Next month, for the first time, New Hampshire residents can "legally" draft players for fantasy football leagues. Recently, Gov. Chris Sununu signed a law legalizing all fantasy sports games in the state.
An estimated 200,000 people in the state participate in some form of fantasy gaming each year. But technically, in New Hampshire, it hasn’t been clear whether the gaming companies were operating legally.
Under the new law, the state will now regulate these games but it won’t make any money off them. The law establishes that fantasy sports will not be taxed in New Hampshire. Charlie McIntyre heads the state lottery commission and says that’s a good thing.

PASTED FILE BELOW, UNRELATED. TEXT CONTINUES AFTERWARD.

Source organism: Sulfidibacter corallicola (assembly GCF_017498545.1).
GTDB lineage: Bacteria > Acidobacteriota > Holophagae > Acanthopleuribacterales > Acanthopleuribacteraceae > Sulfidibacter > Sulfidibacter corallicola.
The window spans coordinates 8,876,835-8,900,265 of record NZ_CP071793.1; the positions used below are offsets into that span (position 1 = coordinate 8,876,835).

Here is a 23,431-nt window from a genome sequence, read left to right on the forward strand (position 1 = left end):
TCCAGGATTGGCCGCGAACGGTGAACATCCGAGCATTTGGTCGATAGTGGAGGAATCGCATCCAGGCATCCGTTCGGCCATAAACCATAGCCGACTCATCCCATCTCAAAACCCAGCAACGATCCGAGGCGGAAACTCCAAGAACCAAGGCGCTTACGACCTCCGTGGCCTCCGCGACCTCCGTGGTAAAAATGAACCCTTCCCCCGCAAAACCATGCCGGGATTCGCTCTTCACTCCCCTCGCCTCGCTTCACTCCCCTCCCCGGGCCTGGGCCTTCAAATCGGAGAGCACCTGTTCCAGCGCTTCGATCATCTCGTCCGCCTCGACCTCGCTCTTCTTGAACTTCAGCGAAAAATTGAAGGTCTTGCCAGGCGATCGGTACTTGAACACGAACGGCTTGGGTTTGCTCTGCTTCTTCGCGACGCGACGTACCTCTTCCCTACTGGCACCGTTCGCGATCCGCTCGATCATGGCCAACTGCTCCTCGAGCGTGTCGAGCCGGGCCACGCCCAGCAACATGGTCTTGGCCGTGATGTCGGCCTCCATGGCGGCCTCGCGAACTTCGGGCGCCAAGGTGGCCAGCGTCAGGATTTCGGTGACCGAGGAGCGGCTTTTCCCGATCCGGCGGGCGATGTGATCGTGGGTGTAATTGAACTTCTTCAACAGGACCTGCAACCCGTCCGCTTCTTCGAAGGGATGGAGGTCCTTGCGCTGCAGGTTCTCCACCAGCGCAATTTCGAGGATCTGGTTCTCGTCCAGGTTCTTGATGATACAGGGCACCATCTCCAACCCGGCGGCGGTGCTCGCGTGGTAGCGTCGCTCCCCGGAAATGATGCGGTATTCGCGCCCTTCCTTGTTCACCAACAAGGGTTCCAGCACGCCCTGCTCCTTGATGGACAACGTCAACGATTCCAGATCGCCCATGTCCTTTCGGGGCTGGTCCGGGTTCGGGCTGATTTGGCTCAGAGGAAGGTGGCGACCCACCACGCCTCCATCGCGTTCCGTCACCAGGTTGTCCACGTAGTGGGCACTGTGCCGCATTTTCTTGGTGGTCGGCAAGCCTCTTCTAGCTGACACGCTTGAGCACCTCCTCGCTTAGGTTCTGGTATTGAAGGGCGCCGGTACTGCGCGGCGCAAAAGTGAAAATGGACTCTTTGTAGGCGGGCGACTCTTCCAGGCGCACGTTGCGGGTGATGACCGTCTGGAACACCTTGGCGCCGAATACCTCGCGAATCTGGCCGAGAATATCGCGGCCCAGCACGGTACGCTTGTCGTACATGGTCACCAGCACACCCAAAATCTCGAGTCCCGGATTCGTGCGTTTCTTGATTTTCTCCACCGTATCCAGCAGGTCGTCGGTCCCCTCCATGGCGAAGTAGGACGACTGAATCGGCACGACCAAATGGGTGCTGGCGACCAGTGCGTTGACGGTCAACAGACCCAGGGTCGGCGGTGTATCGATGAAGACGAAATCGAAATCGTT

“In some jurisdictions the rate of tax was so high as not to allow other businesses to do it, other than the giant companies, so a lack of tax and fee structure actually allows more competition,” McIntyre said.
A previous proposal would have charged companies an annual fee of $5,000, as well as collected 5 percent of their gross revenue each year. McIntyre says that would have resulted in the state taking in about $100,000 to $200,000 annually.
More than a dozen other states have similar laws on the books including Massachusetts, Rhode Island and Vermont.